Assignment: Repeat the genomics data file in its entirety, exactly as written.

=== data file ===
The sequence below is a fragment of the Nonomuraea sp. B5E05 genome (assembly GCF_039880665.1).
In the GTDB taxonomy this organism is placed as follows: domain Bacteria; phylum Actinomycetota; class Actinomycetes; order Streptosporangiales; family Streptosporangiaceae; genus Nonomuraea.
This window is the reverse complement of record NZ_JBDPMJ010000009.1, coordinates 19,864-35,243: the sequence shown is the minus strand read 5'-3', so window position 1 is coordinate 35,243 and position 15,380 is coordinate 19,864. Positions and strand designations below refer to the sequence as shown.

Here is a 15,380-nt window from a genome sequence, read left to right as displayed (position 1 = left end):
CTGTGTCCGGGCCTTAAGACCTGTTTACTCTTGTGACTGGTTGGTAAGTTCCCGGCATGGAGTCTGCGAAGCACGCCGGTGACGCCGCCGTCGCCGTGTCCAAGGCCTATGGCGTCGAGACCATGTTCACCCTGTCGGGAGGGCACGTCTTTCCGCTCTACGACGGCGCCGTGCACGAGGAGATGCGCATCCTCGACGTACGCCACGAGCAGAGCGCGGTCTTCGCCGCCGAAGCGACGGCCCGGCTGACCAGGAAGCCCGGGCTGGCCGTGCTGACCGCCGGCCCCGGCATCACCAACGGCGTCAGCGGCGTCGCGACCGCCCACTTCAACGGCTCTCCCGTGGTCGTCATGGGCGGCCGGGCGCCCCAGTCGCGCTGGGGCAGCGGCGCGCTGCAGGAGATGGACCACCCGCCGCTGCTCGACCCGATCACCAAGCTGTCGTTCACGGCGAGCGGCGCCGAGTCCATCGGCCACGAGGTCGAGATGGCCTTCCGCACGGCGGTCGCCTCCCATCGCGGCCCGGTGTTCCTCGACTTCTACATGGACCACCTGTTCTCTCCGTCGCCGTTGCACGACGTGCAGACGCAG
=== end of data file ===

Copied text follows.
The sequence below is a fragment of the Nonomuraea sp. B5E05 genome (assembly GCF_039880665.1).
In the GTDB taxonomy this organism is placed as follows: domain Bacteria; phylum Actinomycetota; class Actinomycetes; order Streptosporangiales; family Streptosporangiaceae; genus Nonomuraea.
This window is the reverse complement of record NZ_JBDPMJ010000009.1, coordinates 19,864-35,243: the sequence shown is the minus strand read 5'-3', so window position 1 is coordinate 35,243 and position 15,380 is coordinate 19,864. Positions and strand designations below refer to the sequence as shown.

Here is a 15,380-nt window from a genome sequence, read left to right as displayed (position 1 = left end):
CTGTGTCCGGGCCTTAAGACCTGTTTACTCTTGTGACTGGTTGGTAAGTTCCCGGCATGGAGTCTGCGAAGCACGCCGGTGACGCCGCCGTCGCCGTGTCCAAGGCCTATGGCGTCGAGACCATGTTCACCCTGTCGGGAGGGCACGTCTTTCCGCTCTACGACGGCGCCGTGCACGAGGAGATGCGCATCCTCGACGTACGCCACGAGCAGAGCGCGGTCTTCGCCGCCGAAGCGACGGCCCGGCTGACCAGGAAGCCCGGGCTGGCCGTGCTGACCGCCGGCCCCGGCATCACCAACGGCGTCAGCGGCGTCGCGACCGCCCACTTCAACGGCTCTCCCGTGGTCGTCATGGGCGGCCGGGCGCCCCAGTCGCGCTGGGGCAGCGGCGCGCTGCAGGAGATGGACCACCCGCCGCTGCTCGACCCGATCACCAAGCTGTCGTTCACGGCGAGCGGCGCCGAGTCCATCGGCCACGAGGTCGAGATGGCCTTCCGCACGGCGGTCGCCTCCCATCGCGGCCCGGTGTTCCTCGACTTCTACATGGACCACCTGTTCTCTCCGTCGCCGTTGCACGACGTGCAGACGCAG